I do not think anyone except me heard the resounding crack in my armour. I remember I started shaking, and then crying, and then pulling myself together and then crying again, and again, and again. I was collapsing, but still holding it together. Notified my attorney who notified my aunt’s attorney that this was against the original agreement with Nan and my aunt and there were witnesses, aside from not be legally binding since I was the curator not my aunt who had no authority in anything. My aunt’s attorney sited another obscure case where one party was laid incapacitated the other two had the ability to change the agreement. Although verbal agreements between parties are legal, this was something that was never was put to paper since there were witnesses.

I finally reached my aunt on the phone and she cried saying she just could not take this anymore, she didn’t understand anything and she never wanted this to happen. I assured her there would be nothing more to take; we would leave her to her family.

We put the Lacombe property up for sale.

 

– On a weekend trip to Florida, there in St. Petersburg, my husband ran into an old business acquaintance and we began to think sunshine and ocean and decided it would be here we would make our new home.

I was still being dragged into court for one thing or another, sometimes only for 10 min before the case was dismissed, but it continued as harassment, no matter the counter suits as my family had powerful connections. My aunt would tell me I could just forget about paying any rent and please stay…..but I had been broken and there was nothing left to do but move on. Besides the sale of the Lacombe property was in full swing with buyers showing interest.

– The only thing that was not improving was my mental health and I finally sought help from a professional, who confirmed what I already knew, I had to get out of the vipers nest and go on with my life.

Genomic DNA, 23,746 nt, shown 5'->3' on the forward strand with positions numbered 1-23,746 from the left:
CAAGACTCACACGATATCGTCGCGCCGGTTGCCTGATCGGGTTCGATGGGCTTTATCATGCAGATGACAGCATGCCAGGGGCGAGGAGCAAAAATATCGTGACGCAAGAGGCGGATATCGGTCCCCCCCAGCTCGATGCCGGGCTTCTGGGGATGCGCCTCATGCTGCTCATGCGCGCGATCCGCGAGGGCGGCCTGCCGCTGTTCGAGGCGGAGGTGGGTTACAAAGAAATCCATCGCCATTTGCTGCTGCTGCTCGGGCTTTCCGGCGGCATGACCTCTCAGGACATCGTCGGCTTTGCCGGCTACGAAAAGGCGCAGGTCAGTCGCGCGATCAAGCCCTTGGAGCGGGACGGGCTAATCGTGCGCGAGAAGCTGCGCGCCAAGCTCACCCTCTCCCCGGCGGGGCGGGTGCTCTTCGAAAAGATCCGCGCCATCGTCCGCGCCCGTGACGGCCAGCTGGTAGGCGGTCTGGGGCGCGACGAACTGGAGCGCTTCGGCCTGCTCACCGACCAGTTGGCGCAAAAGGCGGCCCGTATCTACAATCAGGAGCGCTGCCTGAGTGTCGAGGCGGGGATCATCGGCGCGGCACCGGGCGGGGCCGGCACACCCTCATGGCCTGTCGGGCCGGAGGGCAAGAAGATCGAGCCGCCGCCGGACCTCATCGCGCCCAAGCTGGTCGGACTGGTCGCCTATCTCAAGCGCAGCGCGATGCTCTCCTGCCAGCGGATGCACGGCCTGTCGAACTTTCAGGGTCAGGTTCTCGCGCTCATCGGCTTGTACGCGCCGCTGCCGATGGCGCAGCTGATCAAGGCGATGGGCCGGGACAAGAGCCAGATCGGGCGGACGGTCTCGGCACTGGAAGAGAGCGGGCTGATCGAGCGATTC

The property sold at a fair market price, we found a house in Florida, we packed up our cares and woes, sold everything else, and we drove away to a new life.

– I would travel back to New Orleans once a week for just a day and spend it with Nan. I no longer had contact with my aunt.

On one of these visits, I would be called into one last private meeting with all the attorneys, my aunt and my cousin Nora, as they tried once again to prove I had stolen thousands of dollars. The conversations were as vile as the accusations and it went on for nearly and hour when my aunt finally burst into tears and said, “Stop it now, I can no longer do this to someone I love as a daughter!”

– Two months later during my visit, Nan had one of her “awakenings” and asked me, “Is everything taken care of?” I said yes. “Then would it be all right if I left now?” she asked. Tears formed in my eyes and I said, “Whenever you are ready my dear, I know they are all waiting for you.” “Yes, they are.” She responded and then faded back into that other world. Five days later the nursing home called me and told me she had died in her sleep. I called the funeral home and make the arrangements and was back in New Orleans to lay her to rest. No one came to the wake and as I told the funeral director to go ahead and shut everything down and proceed with the burial my aunt and my cousin Nora appeared.

My aunt was in a wheel chair. I gasped at her appearance. It was obvious she had not been in beauty pallor for quite sometime, her clothes were disheveled, she did not even have lipstick on, I felt my heart crunch. “What have you done to her?” I asked Nora. I won’t repeat the hateful and vile conversation that followed, it just broke my heart to see what was wrought. I think Nora who was behind everything, along with my sister and Capitan, brought my aunt to the wake just in spite, because it was apparent they had stopped all her medication and she had little or no idea where she was and what was going on.

It was over now. After the burial I went to the attorney’s office signed the final papers transferring everything to my aunt and flew back to really begin a new life.

 

That was in 1997. From 1997 to 2007 I opened a new studio and dedicated my life to my art. The rest is history.

About two years after we left, I felt a great ripple in the force and knew my aunt had died. A month later I confirmed it by looking up the obituaries for the New Orleans Times Picayune. It was just a small insignificant notice. It makes my heart cry to this day for the love lost, and what my ‘family’ wrought in their greed and jealously.

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Comments
  1. Patty Greene says:

    It is so very sad how people waste time on silly things instead of putting their energy into loving each other & taking care of each other. You deserved better treatment, so sorry to hear how you were treated.

    Patty G.

    Liked by 1 person